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anonymous
 3 years ago
For what values of r does the function y=e^(rx) satisfy the equation y"+6y'+8y=0?
anonymous
 3 years ago
For what values of r does the function y=e^(rx) satisfy the equation y"+6y'+8y=0?

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anonymous
 3 years ago
Best ResponseYou've already chosen the best response.0just solve the quadratic formed by characteristic equation: r^2 +6r +8 = 0

anonymous
 3 years ago
Best ResponseYou've already chosen the best response.0the function \[y=e ^{rx}\] satisfy the equation \[y"+6y'+8y=0\]

anonymous
 3 years ago
Best ResponseYou've already chosen the best response.0can you elaborate a little more = (

anonymous
 3 years ago
Best ResponseYou've already chosen the best response.0no but i will refer to a site that can :) http://tutorial.math.lamar.edu/Classes/DE/RealRoots.aspx

anonymous
 3 years ago
Best ResponseYou've already chosen the best response.0this is a linear second order homogeneous differential equation that involves the first second and 0th derivatives of a function. Therefore the solution to this differential equation will have a solution of the form e^(rx) where r is uniquely determined by the coefficients of the 1st 2nd and 0th derivatives of y.

anonymous
 3 years ago
Best ResponseYou've already chosen the best response.0by using the quadratic formula like dumbcow advised, you can find the values of r which will serve as the coefficients of the linearly independent solutions of the form e^rx

anonymous
 3 years ago
Best ResponseYou've already chosen the best response.0Solving differential equations is all about classifying them by their order and type, and then solving accordingly by preprescribed methods

anonymous
 3 years ago
Best ResponseYou've already chosen the best response.0so you plug r in for y's? how come?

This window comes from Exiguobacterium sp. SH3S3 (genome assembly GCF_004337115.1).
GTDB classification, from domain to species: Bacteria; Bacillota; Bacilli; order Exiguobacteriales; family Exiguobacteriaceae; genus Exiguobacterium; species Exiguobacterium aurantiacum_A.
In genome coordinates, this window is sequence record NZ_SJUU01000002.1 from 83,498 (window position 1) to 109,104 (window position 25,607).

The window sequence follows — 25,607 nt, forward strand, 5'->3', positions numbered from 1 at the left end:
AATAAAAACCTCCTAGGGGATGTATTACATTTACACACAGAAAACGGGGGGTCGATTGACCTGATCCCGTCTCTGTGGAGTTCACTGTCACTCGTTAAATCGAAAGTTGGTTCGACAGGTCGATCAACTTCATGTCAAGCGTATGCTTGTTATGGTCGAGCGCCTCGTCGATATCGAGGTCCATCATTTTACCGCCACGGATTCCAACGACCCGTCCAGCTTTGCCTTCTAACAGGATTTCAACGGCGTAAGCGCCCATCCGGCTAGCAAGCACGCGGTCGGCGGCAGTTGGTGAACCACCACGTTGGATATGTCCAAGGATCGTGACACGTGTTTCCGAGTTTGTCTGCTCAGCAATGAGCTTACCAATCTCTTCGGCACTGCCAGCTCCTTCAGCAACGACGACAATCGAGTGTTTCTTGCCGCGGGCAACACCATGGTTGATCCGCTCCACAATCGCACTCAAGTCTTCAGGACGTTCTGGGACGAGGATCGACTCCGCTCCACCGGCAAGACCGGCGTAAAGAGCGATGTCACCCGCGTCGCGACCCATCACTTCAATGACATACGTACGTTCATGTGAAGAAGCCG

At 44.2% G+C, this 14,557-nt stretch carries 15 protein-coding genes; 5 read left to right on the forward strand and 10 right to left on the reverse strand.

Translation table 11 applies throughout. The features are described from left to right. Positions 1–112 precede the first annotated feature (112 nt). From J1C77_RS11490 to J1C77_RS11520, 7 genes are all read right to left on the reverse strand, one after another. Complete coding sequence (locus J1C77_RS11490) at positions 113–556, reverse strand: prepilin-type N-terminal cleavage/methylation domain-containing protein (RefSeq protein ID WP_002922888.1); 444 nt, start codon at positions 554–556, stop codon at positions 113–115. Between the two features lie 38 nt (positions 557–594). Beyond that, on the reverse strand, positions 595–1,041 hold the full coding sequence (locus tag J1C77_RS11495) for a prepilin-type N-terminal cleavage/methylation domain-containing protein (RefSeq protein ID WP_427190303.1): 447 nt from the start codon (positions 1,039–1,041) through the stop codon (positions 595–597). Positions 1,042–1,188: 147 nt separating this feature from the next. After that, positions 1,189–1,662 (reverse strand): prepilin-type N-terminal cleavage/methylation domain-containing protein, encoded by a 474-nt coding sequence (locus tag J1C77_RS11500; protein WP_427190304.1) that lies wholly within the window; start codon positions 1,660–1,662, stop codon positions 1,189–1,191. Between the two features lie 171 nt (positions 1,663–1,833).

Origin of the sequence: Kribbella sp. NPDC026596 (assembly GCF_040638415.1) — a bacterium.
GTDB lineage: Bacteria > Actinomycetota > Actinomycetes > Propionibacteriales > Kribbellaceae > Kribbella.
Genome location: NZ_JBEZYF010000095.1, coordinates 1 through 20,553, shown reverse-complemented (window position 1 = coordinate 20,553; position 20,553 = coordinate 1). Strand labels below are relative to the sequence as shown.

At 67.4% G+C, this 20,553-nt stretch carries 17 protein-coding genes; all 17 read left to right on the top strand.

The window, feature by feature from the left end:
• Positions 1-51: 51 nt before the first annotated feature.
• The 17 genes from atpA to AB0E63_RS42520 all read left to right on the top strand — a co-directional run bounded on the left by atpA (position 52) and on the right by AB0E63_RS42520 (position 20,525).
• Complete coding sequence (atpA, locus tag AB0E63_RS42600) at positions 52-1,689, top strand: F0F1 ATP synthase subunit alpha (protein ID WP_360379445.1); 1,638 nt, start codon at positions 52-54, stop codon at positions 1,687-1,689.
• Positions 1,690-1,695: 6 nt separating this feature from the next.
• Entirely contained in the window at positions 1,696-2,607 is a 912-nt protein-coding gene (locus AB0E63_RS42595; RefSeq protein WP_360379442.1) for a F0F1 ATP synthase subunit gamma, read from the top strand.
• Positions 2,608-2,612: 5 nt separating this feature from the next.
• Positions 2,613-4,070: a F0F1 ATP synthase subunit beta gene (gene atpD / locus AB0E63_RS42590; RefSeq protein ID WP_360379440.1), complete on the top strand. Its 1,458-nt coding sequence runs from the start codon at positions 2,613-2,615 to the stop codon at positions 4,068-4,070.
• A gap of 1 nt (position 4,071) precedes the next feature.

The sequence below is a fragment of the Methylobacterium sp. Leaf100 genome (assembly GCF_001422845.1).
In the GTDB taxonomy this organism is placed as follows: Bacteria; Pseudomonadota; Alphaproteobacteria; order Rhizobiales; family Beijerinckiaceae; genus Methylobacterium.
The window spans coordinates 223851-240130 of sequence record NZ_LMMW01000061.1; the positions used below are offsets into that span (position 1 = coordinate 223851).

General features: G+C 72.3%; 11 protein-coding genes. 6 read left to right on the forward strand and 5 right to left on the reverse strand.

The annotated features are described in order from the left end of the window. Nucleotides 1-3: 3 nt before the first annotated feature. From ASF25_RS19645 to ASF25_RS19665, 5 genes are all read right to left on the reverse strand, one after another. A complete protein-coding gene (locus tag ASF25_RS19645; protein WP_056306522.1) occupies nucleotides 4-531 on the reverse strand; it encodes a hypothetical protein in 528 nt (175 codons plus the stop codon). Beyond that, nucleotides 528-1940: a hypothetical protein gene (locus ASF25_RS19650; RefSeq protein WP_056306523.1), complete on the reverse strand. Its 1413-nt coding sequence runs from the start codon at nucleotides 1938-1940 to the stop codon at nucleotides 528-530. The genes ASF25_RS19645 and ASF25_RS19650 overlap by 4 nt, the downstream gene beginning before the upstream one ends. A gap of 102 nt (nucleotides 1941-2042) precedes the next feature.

anonymous
 3 years ago
Best ResponseYou've already chosen the best response.0yes, sort of. you look at the equation of this form. ay"+by′+cy=0, and you take the coefficients a, b, and c and then plug them into a corresponding 2nd degree polynomial in terms of r. so for ay"+by′+cy=0, you have \[ar^2+br+c =0\] solving this polynomial will give you the values of r for which you will have solutions of the form \[e ^{rx}\]

anonymous
 3 years ago
Best ResponseYou've already chosen the best response.0so, lets say you obtained two real values of r 2 and 3. Therefore you will have a solution of the form \[Ke ^{3x}+Ce ^{2x}\] where C and K are arbitrary constants

anonymous
 3 years ago
Best ResponseYou've already chosen the best response.0each value of r gives you a linearly independent solution to the differential equation, by taking a linear combination of the two you obtain all possible solutions

anonymous
 3 years ago
Best ResponseYou've already chosen the best response.0ok so i understand the first part the solving this polynomial part is confusing and so we're using the quadratic formula with a=1 b=6 and c=8?

anonymous
 3 years ago
Best ResponseYou've already chosen the best response.0yes, however you should notice that it can be easily factored as well

anonymous
 3 years ago
Best ResponseYou've already chosen the best response.0I'm sorry you are helping me but your examples are a little fancy worded for me. I'm really good with actual problems but when math starts adding describing words I start getting confused lol = (

anonymous
 3 years ago
Best ResponseYou've already chosen the best response.0so if you factor it then what would you do with the values?

anonymous
 3 years ago
Best ResponseYou've already chosen the best response.0so yea, set up your 2nd degree polynomial using the coefficients from the initial equation: y"+6y'+8y=0 \[r^2 +6r+8=0\] like dumbcow said, the left side of this equation can be easily factored: \[(r+4)(r+2)=0\] the solutions to this equation are therefore r=4 and r=2 so therefore we have two linearly independent solutions \[y = e ^{4x}\] and \[y = e ^{2x}\] both of these equations are solutions to the differential equation y"+6y'+8y=0. Every possible linear combination of these equations is as well, ad since they are linearly independent, the sum of these equations is also a solution to y"+6y'+8y=0. Try all of these out use \[y = e ^{4x}\], \[y = e ^{2x}\], \[y = 4e ^{4x}\] and \[y = e ^{4x}+e ^{2x}\]

anonymous
 3 years ago
Best ResponseYou've already chosen the best response.0you'll find that they will all satisfy y"+6y'+8y=0. So in order to provide a general equation that expresses all possible solutions we write \[y=Ke ^{4x}+Ce ^{2x}\] where K and C are arbitrary constants

anonymous
 3 years ago
Best ResponseYou've already chosen the best response.0and that's the answer

anonymous
 3 years ago
Best ResponseYou've already chosen the best response.0plug in any value for K and C and then plug that into y"+6y'+8y and you will get 0

anonymous
 3 years ago
Best ResponseYou've already chosen the best response.0ok i get it now = ) thank you for the help = )
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